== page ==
07/02/18 In The Diary: Exhibition Charting The T-Shirt’s History of Protest

Last year was a particularly vocal year for the t-shirt. Beyond it’s utilitarian and modest origins, the wardrobe staple has long been a vessel for charting signs of the times and last year was no exception.

We can track it back to the now-ubiquitous Dior T-shirt reading ‘We should all be feminists’, which debuted in September 2016 and referenced a quote taken from Chimamanda Ngozi Adichie’s Beyoncé-sampled TED talk.  While the t-shirt itself was actually quite divisive: coming from an elitist world that supports questionable representations of women and highly publicised poor treatment of models, to it being a product made for profit. Though Dior later announced all proceeds would go towards Rihanna’s non-profit organisation, The Clara Lionel Foundation.

Nevertheless, what the T-shirt did do was revive conversations about fashion’s role in protest and this is precisely what a new exhibition in London intends to do.

The Fashion and Textile Museum’s T-Shirt: Cult | Culture | Subversion opens on 9th February and charts the history, culture and subversion of the most affordable and popular item of clothing on the planet, from a symbol of rock and roll rebellion, through punk and politics to luxury fashion item, including Vivienne Westwood’s outspoken slogans, to today’s feminist messages. With over 200 iconic archival pieces throughout the exhibition, it shows how simply writing a message on a T-shirt can bring about social change or shifts in culture.

 

westwood protest t-shirt
Image courtesy: Vivienne Westwood uses London Fashion Week to declare support for Assange | The Telegraph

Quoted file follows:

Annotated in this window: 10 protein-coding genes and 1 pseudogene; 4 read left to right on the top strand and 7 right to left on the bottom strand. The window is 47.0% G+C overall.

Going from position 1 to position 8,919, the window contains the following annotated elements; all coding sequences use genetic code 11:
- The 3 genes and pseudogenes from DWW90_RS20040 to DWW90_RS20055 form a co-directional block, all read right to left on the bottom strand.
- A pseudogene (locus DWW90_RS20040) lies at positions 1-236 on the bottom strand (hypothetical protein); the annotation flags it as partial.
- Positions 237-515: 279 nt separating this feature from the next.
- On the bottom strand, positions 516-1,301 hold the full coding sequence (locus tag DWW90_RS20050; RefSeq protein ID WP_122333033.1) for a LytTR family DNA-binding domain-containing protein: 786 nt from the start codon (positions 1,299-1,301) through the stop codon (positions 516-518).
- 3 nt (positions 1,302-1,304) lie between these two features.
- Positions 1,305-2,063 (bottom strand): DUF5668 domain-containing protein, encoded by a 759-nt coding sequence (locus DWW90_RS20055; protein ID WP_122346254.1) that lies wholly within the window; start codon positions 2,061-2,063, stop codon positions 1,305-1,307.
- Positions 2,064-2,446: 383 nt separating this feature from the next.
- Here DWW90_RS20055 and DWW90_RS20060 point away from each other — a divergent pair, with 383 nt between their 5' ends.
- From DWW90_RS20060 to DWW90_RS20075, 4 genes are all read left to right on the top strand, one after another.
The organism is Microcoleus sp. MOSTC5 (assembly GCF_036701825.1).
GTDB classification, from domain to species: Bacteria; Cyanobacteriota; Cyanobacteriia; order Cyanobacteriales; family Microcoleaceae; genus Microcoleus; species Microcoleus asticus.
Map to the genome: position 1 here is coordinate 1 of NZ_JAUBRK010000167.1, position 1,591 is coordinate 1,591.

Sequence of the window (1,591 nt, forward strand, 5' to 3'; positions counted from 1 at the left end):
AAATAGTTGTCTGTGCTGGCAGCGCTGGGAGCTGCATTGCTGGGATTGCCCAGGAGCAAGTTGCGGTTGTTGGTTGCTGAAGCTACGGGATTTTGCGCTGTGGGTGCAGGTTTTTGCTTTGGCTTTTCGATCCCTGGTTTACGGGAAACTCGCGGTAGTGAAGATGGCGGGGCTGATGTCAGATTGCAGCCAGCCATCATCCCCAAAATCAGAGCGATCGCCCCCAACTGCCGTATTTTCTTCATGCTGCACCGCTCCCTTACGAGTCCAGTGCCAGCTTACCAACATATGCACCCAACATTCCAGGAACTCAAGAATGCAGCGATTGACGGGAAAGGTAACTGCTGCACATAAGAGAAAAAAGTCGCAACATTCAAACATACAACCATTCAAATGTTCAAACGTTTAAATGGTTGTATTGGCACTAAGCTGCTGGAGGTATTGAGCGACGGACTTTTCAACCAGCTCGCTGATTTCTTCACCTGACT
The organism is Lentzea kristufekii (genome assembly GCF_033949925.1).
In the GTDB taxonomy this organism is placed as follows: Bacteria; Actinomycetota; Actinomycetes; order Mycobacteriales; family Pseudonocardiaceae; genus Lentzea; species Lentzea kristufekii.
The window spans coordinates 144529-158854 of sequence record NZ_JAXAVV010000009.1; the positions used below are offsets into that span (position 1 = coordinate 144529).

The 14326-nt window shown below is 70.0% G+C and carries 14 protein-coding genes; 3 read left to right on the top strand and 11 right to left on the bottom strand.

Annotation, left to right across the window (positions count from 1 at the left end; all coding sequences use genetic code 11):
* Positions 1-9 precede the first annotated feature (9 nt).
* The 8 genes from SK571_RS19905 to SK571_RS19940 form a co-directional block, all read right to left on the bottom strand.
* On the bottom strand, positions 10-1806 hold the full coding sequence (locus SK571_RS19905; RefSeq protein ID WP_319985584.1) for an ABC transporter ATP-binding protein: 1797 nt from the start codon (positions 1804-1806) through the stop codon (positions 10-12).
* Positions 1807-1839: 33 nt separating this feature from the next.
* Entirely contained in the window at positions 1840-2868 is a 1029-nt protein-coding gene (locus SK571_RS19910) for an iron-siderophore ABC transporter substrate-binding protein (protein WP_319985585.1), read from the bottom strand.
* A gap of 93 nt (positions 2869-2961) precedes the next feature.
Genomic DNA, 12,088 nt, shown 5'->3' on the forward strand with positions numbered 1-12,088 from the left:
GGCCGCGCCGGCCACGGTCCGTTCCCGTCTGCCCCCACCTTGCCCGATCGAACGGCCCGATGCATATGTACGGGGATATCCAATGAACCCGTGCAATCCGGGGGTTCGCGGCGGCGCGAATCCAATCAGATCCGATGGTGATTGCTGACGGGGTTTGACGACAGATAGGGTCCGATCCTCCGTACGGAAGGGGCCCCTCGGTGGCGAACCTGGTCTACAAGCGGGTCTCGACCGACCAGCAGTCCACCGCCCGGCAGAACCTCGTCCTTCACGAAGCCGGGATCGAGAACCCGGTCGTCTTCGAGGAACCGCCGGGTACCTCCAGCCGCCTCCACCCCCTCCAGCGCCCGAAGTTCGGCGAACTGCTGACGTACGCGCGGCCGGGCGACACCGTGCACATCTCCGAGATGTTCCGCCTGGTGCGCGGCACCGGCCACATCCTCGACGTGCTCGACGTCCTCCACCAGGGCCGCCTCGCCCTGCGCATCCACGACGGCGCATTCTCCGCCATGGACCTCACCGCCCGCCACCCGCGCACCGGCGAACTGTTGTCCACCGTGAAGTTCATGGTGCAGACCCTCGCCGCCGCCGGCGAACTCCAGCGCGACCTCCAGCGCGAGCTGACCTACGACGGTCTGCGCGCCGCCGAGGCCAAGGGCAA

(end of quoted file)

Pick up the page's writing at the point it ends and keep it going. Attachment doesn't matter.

Of course, one of the most vital ways the T-shirt has made a stir is through the personal political. Margaret Thatcher’s reign during the 80s politicised many a young designer, Katherine Hamnett included. Her first t-shirt, ‘Choose Life’ came out in 1983, followed by ‘Save the Sea’ and ‘58% Don’t Want Pershing’ (a reference to public opposition against the storing of Pershing missiles in Britain). She wore the latter to meet Thatcher in 1984.

 

hamnett protest t-shirt
Image courtesy: Katherine Hamnett with Margaret Thatcher | Wonderland Magazine

“It was huge, I had no idea it was going to become so iconic,” Hamnett tells Refinery29“The power of the slogan T-shirt is that it’s on your body so it becomes a part of you, there’s no filter.” Despite the encounter becoming one of the most memorable political protests in modern history, Hamnett discourages us from thinking that it starts and ends with a worn slogan. “While these T-shirts are always relevant, whether it’s anti-nuclear or anti-pollution, it’s not going to save the world. You need to get out there. Jeremy Corbyn said, ‘The only thing that changes a politician’s behaviour is something that threatens their ability to get re-elected’.”

The humble, hardworking T-shirt has not only become a bestselling item that’s permeated our culture, but it has become a canvas on which to wear your heart, your mind and your politics. While you could argue that designers are simply cashing in on the sentiment of their times or are genuinely using their designs as vehicles of change, either way there’s no denying there is power in wearing protest on your chest.

T-Shirt: Cult | Culture | Subversion is at the Fashion and Textile Museum from 9th February-6th May 2018 and will open at The Civic, Barnsley in summer 2018.